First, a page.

Most people reading this are, by comparison with the typical human at any earlier era in history, cyborgs. We have vast and constantly updating information literally at our fingertips. We initiate casual face-to-face chats, at a moment’s notice, across vast distances. We collectively create complex webs of social networks and tribal allegiances, all supported by immense engines of computation and connectivity.
Yet we remain, at our core, human. It is true that to be an individual in a human society is a shifting target, buffeted by ever evolving technological capability. Yet this has always been so, and in some essential way our humanness remains unaffected. We love, we laugh, we our share the day with those we care about, we build our little anthills in the sun.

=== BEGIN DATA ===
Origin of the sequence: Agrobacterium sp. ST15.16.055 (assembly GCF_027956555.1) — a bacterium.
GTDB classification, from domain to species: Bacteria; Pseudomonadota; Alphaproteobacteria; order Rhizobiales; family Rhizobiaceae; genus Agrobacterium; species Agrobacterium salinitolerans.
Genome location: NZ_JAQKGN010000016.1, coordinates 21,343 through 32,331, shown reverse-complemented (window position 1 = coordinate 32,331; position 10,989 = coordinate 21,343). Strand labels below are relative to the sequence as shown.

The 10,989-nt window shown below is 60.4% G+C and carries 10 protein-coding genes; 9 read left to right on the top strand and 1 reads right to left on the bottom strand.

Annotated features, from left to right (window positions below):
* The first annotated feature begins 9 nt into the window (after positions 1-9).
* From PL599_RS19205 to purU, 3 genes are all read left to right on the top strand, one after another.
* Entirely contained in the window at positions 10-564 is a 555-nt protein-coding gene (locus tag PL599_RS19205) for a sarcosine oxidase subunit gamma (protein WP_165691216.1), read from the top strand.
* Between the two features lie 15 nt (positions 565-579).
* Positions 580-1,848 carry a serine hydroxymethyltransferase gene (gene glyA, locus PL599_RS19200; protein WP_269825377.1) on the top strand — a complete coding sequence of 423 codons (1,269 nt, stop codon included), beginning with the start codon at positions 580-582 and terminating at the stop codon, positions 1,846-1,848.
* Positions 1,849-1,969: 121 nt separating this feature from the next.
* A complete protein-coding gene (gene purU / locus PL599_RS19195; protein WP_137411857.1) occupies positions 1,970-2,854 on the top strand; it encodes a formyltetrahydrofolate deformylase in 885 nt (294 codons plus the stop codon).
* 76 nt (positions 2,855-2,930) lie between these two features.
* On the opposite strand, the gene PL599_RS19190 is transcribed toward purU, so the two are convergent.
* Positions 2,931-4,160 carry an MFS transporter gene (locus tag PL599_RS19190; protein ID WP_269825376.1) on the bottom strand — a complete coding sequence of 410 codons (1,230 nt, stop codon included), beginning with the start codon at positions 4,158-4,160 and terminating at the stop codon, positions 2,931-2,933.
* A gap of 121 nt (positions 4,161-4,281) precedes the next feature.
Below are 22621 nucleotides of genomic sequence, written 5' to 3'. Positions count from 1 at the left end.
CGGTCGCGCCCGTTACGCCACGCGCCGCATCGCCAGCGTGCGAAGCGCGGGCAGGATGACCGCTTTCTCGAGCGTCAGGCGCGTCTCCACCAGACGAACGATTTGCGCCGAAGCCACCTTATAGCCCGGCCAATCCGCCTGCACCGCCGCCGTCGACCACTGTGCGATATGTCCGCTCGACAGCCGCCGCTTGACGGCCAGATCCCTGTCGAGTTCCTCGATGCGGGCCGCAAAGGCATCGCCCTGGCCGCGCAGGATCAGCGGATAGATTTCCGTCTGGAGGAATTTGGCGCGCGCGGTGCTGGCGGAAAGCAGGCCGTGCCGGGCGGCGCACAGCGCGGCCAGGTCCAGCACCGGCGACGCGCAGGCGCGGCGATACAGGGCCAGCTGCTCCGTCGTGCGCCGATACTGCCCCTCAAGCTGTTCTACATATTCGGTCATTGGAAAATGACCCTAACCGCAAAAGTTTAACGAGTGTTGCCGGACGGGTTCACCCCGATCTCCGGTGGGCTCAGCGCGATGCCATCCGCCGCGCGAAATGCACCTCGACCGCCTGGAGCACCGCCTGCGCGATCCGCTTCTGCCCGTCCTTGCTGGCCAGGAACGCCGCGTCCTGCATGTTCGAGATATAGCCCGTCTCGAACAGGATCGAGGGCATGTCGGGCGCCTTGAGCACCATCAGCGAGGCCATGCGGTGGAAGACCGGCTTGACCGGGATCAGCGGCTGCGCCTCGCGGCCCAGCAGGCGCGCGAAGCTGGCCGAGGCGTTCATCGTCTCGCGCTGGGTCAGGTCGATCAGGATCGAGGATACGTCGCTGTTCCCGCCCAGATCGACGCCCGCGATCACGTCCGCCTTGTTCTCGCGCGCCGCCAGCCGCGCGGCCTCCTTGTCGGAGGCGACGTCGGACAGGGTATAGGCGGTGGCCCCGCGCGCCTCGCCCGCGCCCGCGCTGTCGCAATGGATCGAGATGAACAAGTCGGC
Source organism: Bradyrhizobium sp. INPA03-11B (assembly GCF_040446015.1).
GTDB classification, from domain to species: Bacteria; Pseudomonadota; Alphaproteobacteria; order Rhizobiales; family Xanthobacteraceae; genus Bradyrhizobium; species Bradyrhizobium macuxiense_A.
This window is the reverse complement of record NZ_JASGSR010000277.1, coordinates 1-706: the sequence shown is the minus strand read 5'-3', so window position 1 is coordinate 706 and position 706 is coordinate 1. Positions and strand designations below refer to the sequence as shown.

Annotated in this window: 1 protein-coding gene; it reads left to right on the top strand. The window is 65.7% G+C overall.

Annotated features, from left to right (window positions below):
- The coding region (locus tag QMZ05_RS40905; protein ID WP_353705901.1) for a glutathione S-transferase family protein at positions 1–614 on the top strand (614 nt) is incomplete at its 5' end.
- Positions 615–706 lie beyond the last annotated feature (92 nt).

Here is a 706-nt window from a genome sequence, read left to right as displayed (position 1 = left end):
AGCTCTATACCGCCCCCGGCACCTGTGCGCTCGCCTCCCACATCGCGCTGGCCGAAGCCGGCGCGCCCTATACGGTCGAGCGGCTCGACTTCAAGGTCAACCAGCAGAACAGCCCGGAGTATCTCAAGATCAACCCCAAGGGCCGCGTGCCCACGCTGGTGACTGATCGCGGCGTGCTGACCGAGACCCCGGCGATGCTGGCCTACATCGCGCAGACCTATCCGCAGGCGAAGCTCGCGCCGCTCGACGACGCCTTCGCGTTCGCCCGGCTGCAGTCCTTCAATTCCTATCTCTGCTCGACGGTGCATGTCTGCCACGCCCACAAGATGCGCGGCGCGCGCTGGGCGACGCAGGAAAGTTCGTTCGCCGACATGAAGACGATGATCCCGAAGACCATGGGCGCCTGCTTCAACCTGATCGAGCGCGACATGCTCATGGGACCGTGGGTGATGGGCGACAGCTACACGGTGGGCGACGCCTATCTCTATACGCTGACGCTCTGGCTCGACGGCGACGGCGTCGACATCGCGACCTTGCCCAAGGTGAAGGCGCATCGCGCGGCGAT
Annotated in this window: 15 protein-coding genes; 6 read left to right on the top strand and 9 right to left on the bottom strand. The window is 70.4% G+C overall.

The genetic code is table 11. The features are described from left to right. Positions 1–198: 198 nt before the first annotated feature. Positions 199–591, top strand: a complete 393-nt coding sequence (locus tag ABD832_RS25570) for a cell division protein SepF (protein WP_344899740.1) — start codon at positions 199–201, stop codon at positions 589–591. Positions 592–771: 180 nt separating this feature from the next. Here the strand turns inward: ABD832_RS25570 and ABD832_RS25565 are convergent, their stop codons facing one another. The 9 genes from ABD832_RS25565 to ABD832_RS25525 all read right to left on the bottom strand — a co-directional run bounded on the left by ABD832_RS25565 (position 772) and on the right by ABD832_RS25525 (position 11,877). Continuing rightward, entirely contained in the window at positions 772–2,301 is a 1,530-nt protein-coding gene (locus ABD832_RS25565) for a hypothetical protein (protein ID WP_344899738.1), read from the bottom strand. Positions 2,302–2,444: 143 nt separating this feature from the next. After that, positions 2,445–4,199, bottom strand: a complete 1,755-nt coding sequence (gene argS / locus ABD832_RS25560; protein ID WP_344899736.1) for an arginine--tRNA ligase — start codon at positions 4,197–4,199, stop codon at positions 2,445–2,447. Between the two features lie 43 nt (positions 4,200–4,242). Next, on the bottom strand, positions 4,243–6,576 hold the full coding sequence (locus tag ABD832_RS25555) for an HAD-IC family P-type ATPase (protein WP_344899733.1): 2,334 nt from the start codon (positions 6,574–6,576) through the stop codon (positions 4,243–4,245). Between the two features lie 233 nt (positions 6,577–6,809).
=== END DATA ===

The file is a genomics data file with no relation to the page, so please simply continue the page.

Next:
Which is why I suspect, as we creep ever nearer to a seamless merging of the physical and the virtual, that nothing essential will change. Some day soon the very ground under our feet will seem to be one with future abstractions floating in the air, abstractions that will become part of our shared language.
We will continue to upgrade, incorporating cyborg affordances unimaginable to previous generations. Yet we will still understand, at a deep level, what our species has always understood: That such changes are all just part of being human.